Character checklist

It’s a fairly long roll call today: Adora, She-Ra, Glimmer, Bow, Queen Angela, Swift Wind, Madame Razz, Catra, Shadow Weaver, Hordak, Kyle, the rest of Catra’s Horde unit, numerous Bright Moon inhabitants, and some Horde Troopers. We also get a brief appearance for a redesigned Grizzlor, and Imp makes a short cameo at the end. In addition, I feel like I may have spotted a reimagining of Netossa too, but I can’t be certain on that one. As noted above, there’s a mention of Loo-Kee and a short sighting of his face, which is linked to a sneaky reference to Broom as well. Finally, there’s a stuffed toy of Kowl in Glimmer’s bedroom, which is both nice to see and a disappointment, since it presumably means we won’t get a real Kowl, and he was one of my favourites from the original series.

Adora: “Is this really all the Kowl we get? No wonder I look so depressed.”

Insults

Nothing too serious here: just Catra calling Shadow Weaver an “old lady”, and Madame Razz referring to a Horde Trooper as a “great lump”.

Does it have the Power?

Yes, it does, but not as much as the opening two-parter. It doesn’t actually progress the story very much: aside from the final scenes – in which Adora is accepted into the Rebellion, and Catra becomes a Force Captain – there isn’t much change to the situation as it stood at the end of last week. Adora’s inability to become She-Ra seems to be a bit out of nowhere: it’s implied it’s due to self-doubt, but I didn’t really get much of a feeling for that from the beginning of the episode.

What this episode does do is throw out lots of fan-pleasing stuff: Madame Razz is back, and the references to Loo-Kee, Broom and Kowl are all great for those of us who remember the 1980s series – and better yet, it’s done subtly enough that a new fan wouldn’t be left thinking “What’s that about?” It’s also good to see Grizzlor and, of course, Hordak, especially since in this incarnation he’s darkly menacing and not a snorting pig boy.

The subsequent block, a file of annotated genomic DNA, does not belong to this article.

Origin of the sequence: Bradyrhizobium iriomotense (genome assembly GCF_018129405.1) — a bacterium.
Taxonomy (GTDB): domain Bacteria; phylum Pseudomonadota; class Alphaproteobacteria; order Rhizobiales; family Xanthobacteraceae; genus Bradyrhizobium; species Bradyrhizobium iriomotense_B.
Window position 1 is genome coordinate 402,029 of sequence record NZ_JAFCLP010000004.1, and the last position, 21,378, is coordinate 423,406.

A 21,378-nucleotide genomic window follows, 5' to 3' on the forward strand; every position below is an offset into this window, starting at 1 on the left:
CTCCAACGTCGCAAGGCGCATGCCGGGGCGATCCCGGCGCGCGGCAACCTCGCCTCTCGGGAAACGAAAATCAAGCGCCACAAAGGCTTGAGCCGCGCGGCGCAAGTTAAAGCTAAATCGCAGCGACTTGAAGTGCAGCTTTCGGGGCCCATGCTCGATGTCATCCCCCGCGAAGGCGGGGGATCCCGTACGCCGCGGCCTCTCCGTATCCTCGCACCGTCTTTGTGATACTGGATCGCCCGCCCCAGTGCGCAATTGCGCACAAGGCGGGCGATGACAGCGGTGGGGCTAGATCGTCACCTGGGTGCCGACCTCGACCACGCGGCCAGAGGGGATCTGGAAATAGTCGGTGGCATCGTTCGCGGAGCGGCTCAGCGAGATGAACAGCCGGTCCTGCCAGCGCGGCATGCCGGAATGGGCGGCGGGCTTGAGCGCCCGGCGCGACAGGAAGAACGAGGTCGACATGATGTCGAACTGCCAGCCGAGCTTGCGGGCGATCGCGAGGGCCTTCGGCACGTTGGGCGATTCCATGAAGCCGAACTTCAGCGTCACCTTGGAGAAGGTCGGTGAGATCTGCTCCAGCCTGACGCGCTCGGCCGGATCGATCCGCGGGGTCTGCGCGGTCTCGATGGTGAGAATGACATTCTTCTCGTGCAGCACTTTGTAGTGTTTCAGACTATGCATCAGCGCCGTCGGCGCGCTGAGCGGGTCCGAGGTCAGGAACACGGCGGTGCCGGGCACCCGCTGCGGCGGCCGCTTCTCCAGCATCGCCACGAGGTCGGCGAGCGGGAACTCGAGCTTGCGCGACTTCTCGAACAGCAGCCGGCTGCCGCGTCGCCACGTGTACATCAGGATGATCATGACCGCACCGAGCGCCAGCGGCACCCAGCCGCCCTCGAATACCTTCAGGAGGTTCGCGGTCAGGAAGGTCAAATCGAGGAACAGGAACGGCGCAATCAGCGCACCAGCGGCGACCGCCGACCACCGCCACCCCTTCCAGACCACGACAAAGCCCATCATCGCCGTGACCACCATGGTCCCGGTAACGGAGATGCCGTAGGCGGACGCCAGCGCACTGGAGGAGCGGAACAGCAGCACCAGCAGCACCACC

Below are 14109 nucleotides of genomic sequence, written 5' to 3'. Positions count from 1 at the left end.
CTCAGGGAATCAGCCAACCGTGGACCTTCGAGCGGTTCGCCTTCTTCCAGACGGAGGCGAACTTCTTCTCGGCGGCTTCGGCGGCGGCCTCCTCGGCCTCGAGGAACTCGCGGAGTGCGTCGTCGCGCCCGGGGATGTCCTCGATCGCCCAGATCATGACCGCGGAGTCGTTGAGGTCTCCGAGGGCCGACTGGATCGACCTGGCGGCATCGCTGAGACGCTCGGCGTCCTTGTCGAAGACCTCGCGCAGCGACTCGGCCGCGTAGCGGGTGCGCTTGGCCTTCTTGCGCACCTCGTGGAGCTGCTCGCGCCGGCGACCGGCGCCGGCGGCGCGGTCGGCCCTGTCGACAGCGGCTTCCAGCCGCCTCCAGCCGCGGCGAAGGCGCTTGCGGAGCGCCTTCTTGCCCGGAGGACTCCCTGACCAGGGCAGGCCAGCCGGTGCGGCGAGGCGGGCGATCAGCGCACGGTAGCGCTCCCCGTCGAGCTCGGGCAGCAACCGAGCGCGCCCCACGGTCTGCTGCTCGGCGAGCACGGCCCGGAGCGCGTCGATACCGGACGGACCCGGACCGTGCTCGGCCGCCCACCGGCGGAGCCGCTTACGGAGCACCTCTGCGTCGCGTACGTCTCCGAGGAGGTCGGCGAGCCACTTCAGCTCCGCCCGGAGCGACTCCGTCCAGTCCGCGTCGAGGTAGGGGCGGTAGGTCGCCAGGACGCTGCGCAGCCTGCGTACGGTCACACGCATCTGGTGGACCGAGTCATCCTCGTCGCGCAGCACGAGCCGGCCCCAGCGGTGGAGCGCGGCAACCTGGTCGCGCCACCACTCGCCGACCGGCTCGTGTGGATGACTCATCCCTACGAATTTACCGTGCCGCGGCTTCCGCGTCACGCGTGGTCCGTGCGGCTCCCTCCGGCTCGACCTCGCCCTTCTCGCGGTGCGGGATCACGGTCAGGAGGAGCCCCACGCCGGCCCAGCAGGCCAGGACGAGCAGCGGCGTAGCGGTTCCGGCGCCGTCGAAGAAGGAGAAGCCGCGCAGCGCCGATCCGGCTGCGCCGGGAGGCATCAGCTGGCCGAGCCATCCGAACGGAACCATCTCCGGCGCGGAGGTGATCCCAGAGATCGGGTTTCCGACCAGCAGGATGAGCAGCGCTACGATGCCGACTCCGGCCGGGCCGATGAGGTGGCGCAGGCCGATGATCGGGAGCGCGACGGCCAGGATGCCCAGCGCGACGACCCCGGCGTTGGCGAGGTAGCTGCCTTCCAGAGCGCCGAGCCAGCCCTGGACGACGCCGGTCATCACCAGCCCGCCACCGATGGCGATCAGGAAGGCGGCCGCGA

She-Ra: “What’s with this guy?”

So, to conclude, it’s an enjoyable enough episode, but I don’t think it’s an essential one – though it serves to build up the series mythology a little, and it’s always possible that Madame Razz is more important than she seems. This Mara business definitely seemed significant: unlikely as it sounds, I couldn’t help wondering if this was a reference to the New Adventures character. With any luck, all will be revealed later on.

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2 thoughts on “Episode 03 – Razz

  1. Ah Swift Wind, or as I know him, Shut-Up-Horse. I was not a fan of Swifty in either show, I must admit. Still better than Lookee, though.

    Liked by 1 person

    1. Ah, come on – Swift Wind in the new She-Ra was awesome, especially in the early eps, though I’ll admit the joke wore a bit thin towards the end. He was entirely devoid of character in the 80s series, though, which does indeed make him better than Loo-Kee.

      Liked by 2 people